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Unconstrained Bond Funds and Multi-Sector Bond Funds 无约束债券基金

Fixed Income YTW by Sector

*Data Source: Barclays Global Family of Indices, May 2013

Unconstrained Bond Funds

Also called “go-anywhere” bond funds, unconstrained bond funds were introduced several years ago, when many U.S. fixed income managers perceived that investment-grade bonds could not go anywhere; rather, they were looking to invest flexibly over full market cycle across global multiple sectors, without being tethered to benchmark-specific guidelines.

By constructing an unconstrained portfolio, investment managers will have the potential to capitalize their “best idea,” views on anticipated changes in global market environment, and achieve absolute positive returns and lower risk exposure. In this sense, most unconstrained bond funds have an absolute-return orientation; they fall into the multi-sector income classification.

Unconstrained bond funds employ an active risk budgeting and dynamic risk allocation process; therefore, the risk profile of these funds may vary significantly over time based upon market conditions.

Multi-Sector Bond Funds 

Similar to unconstrained bond funds, multi-sector bond funds tap into a much broader opportunity set, seek income strategically by diversifying assets among different sectors of the bond market as well. These bond portfolios typically hold 35% to 65% of “speculative” issues where investment managers believe there is value.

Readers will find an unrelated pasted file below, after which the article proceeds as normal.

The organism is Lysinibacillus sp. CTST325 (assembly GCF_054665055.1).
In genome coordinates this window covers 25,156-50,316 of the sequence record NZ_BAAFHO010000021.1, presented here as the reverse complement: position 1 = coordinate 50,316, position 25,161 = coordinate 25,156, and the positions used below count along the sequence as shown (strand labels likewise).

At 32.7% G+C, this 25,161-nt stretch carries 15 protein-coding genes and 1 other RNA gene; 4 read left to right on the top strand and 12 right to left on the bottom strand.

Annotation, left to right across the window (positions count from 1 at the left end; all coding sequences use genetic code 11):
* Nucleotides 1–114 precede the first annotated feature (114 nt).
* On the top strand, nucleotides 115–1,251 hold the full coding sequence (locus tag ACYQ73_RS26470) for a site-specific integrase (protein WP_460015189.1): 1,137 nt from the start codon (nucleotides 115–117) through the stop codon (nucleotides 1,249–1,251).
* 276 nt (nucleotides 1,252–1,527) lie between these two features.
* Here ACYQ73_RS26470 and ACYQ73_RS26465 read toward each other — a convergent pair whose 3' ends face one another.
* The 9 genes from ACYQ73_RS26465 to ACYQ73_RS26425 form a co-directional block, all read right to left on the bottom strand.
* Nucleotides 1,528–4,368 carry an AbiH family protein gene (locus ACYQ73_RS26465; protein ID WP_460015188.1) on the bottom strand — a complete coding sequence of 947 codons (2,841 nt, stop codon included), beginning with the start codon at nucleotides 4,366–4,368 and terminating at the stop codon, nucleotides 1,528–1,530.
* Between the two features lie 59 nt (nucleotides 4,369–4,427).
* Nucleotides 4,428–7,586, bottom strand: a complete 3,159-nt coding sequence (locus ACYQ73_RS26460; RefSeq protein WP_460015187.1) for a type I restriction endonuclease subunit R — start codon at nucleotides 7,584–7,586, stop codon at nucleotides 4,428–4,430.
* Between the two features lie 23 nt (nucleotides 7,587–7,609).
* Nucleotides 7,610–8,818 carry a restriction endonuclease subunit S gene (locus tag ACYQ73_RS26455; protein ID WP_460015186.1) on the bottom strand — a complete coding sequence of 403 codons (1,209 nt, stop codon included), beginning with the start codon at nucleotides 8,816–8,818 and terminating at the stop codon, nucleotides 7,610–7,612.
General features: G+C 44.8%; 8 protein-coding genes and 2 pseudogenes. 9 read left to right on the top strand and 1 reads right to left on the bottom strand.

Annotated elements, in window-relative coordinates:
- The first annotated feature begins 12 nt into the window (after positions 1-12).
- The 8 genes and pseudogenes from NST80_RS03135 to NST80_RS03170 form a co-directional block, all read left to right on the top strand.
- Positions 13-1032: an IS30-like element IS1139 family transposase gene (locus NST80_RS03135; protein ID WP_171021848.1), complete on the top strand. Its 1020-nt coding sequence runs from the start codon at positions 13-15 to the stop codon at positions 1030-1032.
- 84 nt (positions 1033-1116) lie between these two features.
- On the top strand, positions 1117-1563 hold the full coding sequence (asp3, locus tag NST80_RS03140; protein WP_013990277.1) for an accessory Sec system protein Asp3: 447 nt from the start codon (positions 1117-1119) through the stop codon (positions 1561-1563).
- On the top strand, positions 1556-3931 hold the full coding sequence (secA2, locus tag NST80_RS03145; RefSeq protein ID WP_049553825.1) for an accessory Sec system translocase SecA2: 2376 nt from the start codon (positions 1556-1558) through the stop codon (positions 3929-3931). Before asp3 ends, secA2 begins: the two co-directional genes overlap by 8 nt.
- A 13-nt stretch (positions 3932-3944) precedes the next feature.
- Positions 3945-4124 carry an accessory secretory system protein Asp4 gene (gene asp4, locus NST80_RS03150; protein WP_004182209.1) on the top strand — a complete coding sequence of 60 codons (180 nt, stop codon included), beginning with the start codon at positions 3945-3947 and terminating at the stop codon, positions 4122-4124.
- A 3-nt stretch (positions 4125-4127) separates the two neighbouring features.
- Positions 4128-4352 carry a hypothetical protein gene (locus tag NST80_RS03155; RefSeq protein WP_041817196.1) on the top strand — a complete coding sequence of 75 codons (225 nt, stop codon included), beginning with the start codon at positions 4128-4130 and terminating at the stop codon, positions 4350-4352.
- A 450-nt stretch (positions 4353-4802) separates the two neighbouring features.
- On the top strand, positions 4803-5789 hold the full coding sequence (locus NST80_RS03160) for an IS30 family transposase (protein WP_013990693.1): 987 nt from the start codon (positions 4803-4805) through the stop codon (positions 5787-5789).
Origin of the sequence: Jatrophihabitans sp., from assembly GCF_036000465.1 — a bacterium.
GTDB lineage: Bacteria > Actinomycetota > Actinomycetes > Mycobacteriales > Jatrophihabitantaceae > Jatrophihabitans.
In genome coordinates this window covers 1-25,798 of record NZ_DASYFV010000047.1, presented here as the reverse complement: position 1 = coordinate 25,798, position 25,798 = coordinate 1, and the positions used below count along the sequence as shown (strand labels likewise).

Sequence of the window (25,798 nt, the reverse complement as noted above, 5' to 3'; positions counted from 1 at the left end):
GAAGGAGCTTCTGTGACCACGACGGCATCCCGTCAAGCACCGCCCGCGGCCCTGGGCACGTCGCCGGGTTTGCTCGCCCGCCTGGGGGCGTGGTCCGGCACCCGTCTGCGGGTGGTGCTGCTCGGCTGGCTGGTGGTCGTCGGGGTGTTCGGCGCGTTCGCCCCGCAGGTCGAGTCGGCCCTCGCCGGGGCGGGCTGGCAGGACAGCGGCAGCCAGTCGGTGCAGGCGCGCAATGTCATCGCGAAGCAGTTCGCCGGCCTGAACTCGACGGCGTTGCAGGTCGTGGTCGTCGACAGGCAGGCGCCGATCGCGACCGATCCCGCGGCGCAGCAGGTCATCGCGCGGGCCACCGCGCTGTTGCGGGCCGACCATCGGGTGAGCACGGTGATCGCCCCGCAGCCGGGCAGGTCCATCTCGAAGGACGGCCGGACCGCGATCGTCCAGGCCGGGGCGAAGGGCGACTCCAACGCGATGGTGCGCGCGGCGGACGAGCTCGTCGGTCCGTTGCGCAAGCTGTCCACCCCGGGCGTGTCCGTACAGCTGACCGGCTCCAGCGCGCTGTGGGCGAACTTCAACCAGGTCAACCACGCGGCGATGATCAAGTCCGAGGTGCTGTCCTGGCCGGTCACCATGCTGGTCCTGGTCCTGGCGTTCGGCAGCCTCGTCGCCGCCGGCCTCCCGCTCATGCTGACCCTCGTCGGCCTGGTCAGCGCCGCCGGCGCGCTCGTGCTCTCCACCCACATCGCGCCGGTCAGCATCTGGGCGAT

The investment process follows a top-down approach:

  1. Macroeconomic Assessment
  2. Sector View
  3. Model Portfolio Design
  4. Security Selection
  5. Portfolio Construction

The process of multi-sector bond funds typically starts with developing a three-to-five-year outlook, for the global macro environment, technical market conditions, sector fundamentals, interest rates, in order to set parameters such as duration, reference yield curve positioning, sector weightings, credit quality breakdown, etc.

The key difference of unconstrained bond funds and multi-sector bond funds is that the portfolio managers of the latter are benchmark-aware.


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